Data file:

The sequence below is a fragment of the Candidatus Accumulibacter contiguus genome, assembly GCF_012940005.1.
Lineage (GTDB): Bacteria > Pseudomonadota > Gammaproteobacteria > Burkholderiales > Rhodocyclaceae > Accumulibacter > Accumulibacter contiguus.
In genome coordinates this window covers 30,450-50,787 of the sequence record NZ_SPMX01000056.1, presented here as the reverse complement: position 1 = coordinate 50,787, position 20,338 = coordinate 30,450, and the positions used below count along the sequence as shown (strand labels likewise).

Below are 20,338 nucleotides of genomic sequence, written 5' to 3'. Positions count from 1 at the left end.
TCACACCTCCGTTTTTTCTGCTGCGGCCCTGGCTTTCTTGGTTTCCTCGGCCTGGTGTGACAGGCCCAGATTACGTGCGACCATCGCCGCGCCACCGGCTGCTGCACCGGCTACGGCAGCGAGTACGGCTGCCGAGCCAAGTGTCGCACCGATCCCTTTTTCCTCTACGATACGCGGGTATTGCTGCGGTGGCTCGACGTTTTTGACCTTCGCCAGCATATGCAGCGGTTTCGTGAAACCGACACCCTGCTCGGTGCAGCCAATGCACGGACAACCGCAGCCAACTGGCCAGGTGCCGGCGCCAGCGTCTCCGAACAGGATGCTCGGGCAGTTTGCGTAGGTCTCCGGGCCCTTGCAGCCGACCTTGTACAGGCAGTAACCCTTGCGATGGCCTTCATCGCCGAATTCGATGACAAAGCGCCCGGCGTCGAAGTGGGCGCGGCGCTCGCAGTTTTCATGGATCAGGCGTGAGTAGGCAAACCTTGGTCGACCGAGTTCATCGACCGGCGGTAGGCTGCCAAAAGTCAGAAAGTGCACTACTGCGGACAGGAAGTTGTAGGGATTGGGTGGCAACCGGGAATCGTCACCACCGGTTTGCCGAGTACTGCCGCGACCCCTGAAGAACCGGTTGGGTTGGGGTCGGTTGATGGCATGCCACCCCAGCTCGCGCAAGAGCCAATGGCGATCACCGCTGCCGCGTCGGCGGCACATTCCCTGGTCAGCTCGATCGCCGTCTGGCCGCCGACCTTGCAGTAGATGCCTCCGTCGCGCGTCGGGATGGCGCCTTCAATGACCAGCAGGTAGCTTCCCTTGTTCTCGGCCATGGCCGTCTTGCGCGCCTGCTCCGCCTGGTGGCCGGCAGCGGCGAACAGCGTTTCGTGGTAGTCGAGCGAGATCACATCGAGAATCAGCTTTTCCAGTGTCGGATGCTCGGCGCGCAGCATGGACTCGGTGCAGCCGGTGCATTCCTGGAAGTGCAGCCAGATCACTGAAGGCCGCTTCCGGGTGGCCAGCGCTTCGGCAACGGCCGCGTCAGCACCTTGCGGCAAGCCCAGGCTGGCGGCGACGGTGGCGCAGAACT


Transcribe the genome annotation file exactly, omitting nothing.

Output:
The sequence below is a fragment of the Candidatus Accumulibacter contiguus genome, assembly GCF_012940005.1.
Lineage (GTDB): Bacteria > Pseudomonadota > Gammaproteobacteria > Burkholderiales > Rhodocyclaceae > Accumulibacter > Accumulibacter contiguus.
In genome coordinates this window covers 30,450-50,787 of the sequence record NZ_SPMX01000056.1, presented here as the reverse complement: position 1 = coordinate 50,787, position 20,338 = coordinate 30,450, and the positions used below count along the sequence as shown (strand labels likewise).

Below are 20,338 nucleotides of genomic sequence, written 5' to 3'. Positions count from 1 at the left end.
TCACACCTCCGTTTTTTCTGCTGCGGCCCTGGCTTTCTTGGTTTCCTCGGCCTGGTGTGACAGGCCCAGATTACGTGCGACCATCGCCGCGCCACCGGCTGCTGCACCGGCTACGGCAGCGAGTACGGCTGCCGAGCCAAGTGTCGCACCGATCCCTTTTTCCTCTACGATACGCGGGTATTGCTGCGGTGGCTCGACGTTTTTGACCTTCGCCAGCATATGCAGCGGTTTCGTGAAACCGACACCCTGCTCGGTGCAGCCAATGCACGGACAACCGCAGCCAACTGGCCAGGTGCCGGCGCCAGCGTCTCCGAACAGGATGCTCGGGCAGTTTGCGTAGGTCTCCGGGCCCTTGCAGCCGACCTTGTACAGGCAGTAACCCTTGCGATGGCCTTCATCGCCGAATTCGATGACAAAGCGCCCGGCGTCGAAGTGGGCGCGGCGCTCGCAGTTTTCATGGATCAGGCGTGAGTAGGCAAACCTTGGTCGACCGAGTTCATCGACCGGCGGTAGGCTGCCAAAAGTCAGAAAGTGCACTACTGCGGACAGGAAGTTGTAGGGATTGGGTGGCAACCGGGAATCGTCACCACCGGTTTGCCGAGTACTGCCGCGACCCCTGAAGAACCGGTTGGGTTGGGGTCGGTTGATGGCATGCCACCCCAGCTCGCGCAAGAGCCAATGGCGATCACCGCTGCCGCGTCGGCGGCACATTCCCTGGTCAGCTCGATCGCCGTCTGGCCGCCGACCTTGCAGTAGATGCCTCCGTCGCGCGTCGGGATGGCGCCTTCAATGACCAGCAGGTAGCTTCCCTTGTTCTCGGCCATGGCCGTCTTGCGCGCCTGCTCCGCCTGGTGGCCGGCAGCGGCGAACAGCGTTTCGTGGTAGTCGAGCGAGATCACATCGAGAATCAGCTTTTCCAGTGTCGGATGCTCGGCGCGCAGCATGGACTCGGTGCAGCCGGTGCATTCCTGGAAGTGCAGCCAGATCACTGAAGGCCGCTTCCGGGTGGCCAGCGCTTCGGCAACGGCCGCGTCAGCACCTTGCGGCAAGCCCAGGCTGGCGGCGACGGTGGCGCAGAACT